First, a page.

Blog by Beebe Cline

<< back to article list

Smart Storage Ideas for Organizing Food Containers

Given the Centers for Disease Control and Prevention’s recommendations regarding social distancing and working from home, you might find yourself eating more meals at home and storing more leftovers. In turn, you might also be reconsidering how you organize your food storage. The following kitchens offer smart solutions for corralling all those lids and containers.
Tracey Stephens Interior Design Inc
Dedicated Rollouts

If you food storage inventory is relatively small yet still unwieldy, consider a dedicated rollout system like the one shown here. This unit organizes lids on a top shelf and containers in a bottom drawer.

Find a kitchen designer near you
The Cabinet Source
This view of the same rollout unit with different items shows how metal U-bars can be arranged in holes at the bottom of the drawer to create custom spaces for storage containers. You can slide the U-bars for the lid slots in either direction to accommodate various sizes and amounts of lids. Talk to your kitchen designer or cabinetmaker about integrating a unit like this.

Shop for kitchen drawer organizers
Dura Supreme Cabinetry
Here’s a similar rollout. This unit features small angled shelves for organizing lids and a shallow cubby below for containers.
Village Home Stores
If you don’t have deep kitchen drawers, a rollout system might be for you. These systems can replace shelves behind cabinet doors, allowing you to store containers and lids deep inside a cabinet box but still conveniently pull them out.

Typically these systems are configured with two rollouts: one near the bottom of the cabinet for storing larger containers and one near the top for storing lids and smaller containers.
Easy Glider Storage Solutions
But you can also specify a deep rollout that functions like the divided-drawer systems shown above in this article.

Again, talk with your kitchen designer or cabinetmaker about which system is the right fit for you and your space.
Center Point Cabinets
You’ll want to give some thought to the location of your food storage as well. Here, rollouts near the fridge are convenient for when someone is putting food away.
Lane Homes & Remodeling Inc.
Next to the sink is another good option, offering handy access for someone who cleans and dries containers there.
ShelfGenie of Northern Atlanta
Or maybe you prefer storing your containers near your range so you can easily grab them to put away food left on the stove.
Castle Kitchens and Interiors
In the island might be a good option if you tend to stage your cleanup on the island countertop.
CHURCHVILLE KITCHEN AND HOME DESIGN
Here’s an interesting option that puts to use the storage at the back of an island that might otherwise go to waste.
Kitchen Capital WA
Drawers With Dividers

If you’ve got a rather large collection of food storage containers, then a better and more flexible option is a drawer with adjustable dividers. This allows you to create customized slots for organizing containers and lids, and gives you the freedom to store other vessels, tops, trays and other random pieces that tend to accumulate in a kitchen.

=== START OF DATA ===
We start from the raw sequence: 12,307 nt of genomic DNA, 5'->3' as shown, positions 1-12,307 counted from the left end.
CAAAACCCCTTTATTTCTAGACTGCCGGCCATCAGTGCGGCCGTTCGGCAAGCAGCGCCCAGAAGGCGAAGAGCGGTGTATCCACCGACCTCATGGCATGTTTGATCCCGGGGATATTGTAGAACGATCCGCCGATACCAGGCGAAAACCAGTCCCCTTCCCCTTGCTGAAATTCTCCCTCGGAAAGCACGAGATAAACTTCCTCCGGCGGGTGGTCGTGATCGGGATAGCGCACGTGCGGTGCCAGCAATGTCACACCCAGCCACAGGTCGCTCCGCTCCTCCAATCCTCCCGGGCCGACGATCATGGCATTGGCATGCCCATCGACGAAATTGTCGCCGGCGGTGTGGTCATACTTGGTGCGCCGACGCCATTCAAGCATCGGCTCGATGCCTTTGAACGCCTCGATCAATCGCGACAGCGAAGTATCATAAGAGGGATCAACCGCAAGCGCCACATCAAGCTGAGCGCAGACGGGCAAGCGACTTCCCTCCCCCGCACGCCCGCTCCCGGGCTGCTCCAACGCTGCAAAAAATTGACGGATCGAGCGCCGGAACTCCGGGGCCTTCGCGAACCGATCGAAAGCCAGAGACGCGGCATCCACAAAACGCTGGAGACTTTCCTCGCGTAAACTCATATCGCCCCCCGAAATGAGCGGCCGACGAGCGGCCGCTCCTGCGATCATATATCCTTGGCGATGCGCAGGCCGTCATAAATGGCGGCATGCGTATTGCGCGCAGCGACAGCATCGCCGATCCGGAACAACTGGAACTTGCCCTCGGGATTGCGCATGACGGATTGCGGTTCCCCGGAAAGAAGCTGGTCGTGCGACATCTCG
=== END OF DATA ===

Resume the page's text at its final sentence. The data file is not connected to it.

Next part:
Drawers are by far the best solution for storing food containers. Lightweight plastic food containers and lids get knocked around if stored on a shelf in a regular cabinet, and tend to eventually end up in a jumbled mess at the back of a cabinet. So all the solutions in this article involve drawers or rollouts.
The Kitchen Design Centre
This wide, deep drawer shows how adjustable inserts can organize dozens of pieces.
Simply Baths & Kitchens
But you don’t have to get too fancy. Try playing with the number of dividers before committing to a solution to see what works for you. Here, one divider at the back of a drawer holds lids, while the larger front area provides space for stacking containers.
NEAT Method Santa Barbara
Here, two wooden dividers separate lids from containers, creating an incredibly simple but effective organized system in a standard-size drawer.
Mid Continent Cabinetry
Three dividers can create two slim slots for lids and two wider areas for containers to maximize organization in a small drawer.
Taylor Made Cabinets, Leominster MA
Keep in mind the depth of your drawer in relation to your storage containers. Tall soup containers take up more vertical space than other container types, so you’ll want to work with your kitchen designer or cabinetmaker to create a drawer that can fit them.
MADE, Inc.
Custom adjustable stainless steel inserts like these, manufactured by Blum, are a smart option. You can pop out these inserts and put them in the dishwasher for easy cleaning.

A good kitchen designer will take an inventory of all your utensils, pots, pans, appliances, storage containers and the like, and develop dedicated storage right down to the inch for each item.
Steve
Here, a custom drawer with custom dividers snugly stores containers of various sizes. A slim pullout shelf above holds flat lids.
Thomas Built LLC - Custom Cabinets
Similarly, this slim pullout shelf stores lids above a container storage drawer.
Normandy Remodeling
Wooden dowels are another good way to go. These allow you to quickly and easily adjust the space inside your drawer to accommodate storage containers as you replace your containers with ones in different sizes or shapes.
Briggs Design Associates, Inc.
Here, a wooden box within a drawer stores lids and small containers above larger containers. The box can be slid back and forth or taken out entirely.
Cabinet Connection of NC
Corner Shelf Systems

Corner systems like those made by Rev-A-Shelf, one of which is shown here, are good options for blind corners. These sturdy metal systems feature wire racks on rollers that you can slide and pull out of a tight, deep corner cabinet.

Archives